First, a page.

Throughout the body of patient safety and occupational health literature, authors refer to concepts of organizational climate and culture as well as safety climate and culture. Culture broadly relates to the norms, values, beliefs, and assumptions shared by members of an organization or a distinctive subculture within an organization.14, 15 Organizational culture is typically thought of as evolving over the course of time and difficult to change. Organizational climate refers to members’ shared perceptions of organizational features like decisionmaking, leadership, and norms about work, including opportunities for advancement and collaboration.16 Organizational climate has been likened to a weather pattern.17 For example, Clarke18 pointed out that organizational climate refers to an atmosphere, which is a moveable set of perceptions related to working and practice conditions, many of which can be directly influenced by managers and organizational leaders. There are other microclimates; for example, safety climate is the current landscape of employees’ perceptions and attitudes about safety, such as state of current safety initiatives and safety behaviors.19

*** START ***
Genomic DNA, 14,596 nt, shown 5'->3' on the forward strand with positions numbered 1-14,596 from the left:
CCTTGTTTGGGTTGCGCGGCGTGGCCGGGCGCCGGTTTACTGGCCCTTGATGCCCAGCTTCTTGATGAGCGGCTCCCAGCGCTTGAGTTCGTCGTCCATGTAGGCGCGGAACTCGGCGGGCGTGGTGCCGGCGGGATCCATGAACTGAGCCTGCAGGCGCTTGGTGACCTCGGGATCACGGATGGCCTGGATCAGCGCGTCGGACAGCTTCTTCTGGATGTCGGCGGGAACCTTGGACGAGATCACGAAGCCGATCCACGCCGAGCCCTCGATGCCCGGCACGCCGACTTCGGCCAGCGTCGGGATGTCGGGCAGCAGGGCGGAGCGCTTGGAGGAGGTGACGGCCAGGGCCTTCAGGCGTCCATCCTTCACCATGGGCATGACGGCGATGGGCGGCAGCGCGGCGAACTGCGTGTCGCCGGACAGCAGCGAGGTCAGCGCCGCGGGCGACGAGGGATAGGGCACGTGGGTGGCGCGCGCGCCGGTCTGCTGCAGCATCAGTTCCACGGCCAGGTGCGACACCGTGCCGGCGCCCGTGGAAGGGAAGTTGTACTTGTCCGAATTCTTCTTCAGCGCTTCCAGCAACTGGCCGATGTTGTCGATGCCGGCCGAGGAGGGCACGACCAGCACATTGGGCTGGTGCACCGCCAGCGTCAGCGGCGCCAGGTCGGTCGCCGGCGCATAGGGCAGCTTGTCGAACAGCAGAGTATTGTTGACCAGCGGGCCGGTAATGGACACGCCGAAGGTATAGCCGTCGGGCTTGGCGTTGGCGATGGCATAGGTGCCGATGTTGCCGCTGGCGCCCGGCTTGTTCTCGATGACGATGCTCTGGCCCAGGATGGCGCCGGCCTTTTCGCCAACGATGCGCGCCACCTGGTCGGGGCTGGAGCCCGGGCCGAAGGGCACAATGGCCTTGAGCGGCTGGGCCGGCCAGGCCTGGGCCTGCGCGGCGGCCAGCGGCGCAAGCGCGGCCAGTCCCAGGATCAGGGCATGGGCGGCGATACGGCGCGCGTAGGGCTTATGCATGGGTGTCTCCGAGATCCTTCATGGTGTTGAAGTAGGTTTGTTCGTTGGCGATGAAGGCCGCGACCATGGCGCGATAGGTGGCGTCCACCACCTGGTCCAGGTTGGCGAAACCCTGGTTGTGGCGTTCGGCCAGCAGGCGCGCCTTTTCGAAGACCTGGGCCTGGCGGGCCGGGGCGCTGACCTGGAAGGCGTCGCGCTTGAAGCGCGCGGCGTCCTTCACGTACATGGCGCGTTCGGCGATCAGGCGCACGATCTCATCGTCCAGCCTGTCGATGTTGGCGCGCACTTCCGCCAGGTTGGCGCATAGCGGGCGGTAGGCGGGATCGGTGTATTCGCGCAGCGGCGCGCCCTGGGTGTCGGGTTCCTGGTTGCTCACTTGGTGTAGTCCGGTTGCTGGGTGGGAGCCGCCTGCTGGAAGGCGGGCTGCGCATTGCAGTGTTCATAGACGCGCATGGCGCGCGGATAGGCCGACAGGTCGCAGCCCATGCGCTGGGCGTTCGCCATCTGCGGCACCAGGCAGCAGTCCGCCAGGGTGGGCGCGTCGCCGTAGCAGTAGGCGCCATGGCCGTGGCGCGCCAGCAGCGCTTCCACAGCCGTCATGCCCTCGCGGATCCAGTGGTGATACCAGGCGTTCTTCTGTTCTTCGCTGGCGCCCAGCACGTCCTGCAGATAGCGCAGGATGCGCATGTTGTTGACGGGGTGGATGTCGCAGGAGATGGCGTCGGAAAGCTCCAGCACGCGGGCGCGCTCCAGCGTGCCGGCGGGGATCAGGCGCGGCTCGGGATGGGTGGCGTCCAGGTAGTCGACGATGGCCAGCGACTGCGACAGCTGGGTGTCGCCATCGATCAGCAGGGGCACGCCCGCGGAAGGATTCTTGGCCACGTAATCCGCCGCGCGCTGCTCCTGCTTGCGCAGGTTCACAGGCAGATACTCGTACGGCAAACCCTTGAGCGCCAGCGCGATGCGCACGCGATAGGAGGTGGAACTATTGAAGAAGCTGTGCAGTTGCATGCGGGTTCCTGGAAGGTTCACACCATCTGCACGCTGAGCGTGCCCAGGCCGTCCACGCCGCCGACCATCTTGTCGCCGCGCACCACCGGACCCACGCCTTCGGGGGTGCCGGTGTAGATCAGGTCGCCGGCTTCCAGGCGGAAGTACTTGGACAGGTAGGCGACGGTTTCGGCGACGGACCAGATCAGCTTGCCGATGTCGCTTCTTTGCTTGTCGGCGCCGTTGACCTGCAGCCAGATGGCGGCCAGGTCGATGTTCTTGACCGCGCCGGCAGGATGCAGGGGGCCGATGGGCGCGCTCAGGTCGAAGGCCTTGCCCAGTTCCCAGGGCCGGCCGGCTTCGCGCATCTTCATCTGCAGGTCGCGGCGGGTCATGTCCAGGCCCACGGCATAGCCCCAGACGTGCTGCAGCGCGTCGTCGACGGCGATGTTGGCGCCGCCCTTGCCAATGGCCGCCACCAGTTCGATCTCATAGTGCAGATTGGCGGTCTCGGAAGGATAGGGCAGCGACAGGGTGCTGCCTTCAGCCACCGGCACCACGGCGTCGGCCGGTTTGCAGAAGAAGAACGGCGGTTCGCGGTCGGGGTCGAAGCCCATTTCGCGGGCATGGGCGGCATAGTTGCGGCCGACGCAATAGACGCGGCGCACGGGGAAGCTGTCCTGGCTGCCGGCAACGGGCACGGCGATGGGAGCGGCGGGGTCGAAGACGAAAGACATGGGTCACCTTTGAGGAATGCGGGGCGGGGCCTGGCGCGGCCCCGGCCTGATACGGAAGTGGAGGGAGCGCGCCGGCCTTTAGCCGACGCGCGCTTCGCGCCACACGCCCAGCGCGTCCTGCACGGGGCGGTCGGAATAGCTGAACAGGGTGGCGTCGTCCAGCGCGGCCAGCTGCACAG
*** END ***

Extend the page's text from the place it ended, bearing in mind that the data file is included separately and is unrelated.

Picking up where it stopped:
Additionally, a number of safety climate scales have been developed in the fields of occupational health and patient safety. In occupational health, attributes of a safe climate in hospitals have been found to include senior management support for safety programs, absences of hindrances to safe work practices, availability of personal protective equipment, minimal conflict, cleanliness of work site, good communication, and safety-related feedback.20 A positive safety climate has been significantly correlated to reduced risk of work injury and exposure.20 In patient safety, attributes of a safe hospital environment have been identified as a positive work environment, supportive supervisor/manager, improved interdisciplinary communications, and increased safety event reporting.21 Obviously these microclimates overlap. Additionally, they should be synergistic and correlate with the overall organizational climate. Indeed, a positive organizational climate is most likely an essential antecedent to the development of a strong safety climate.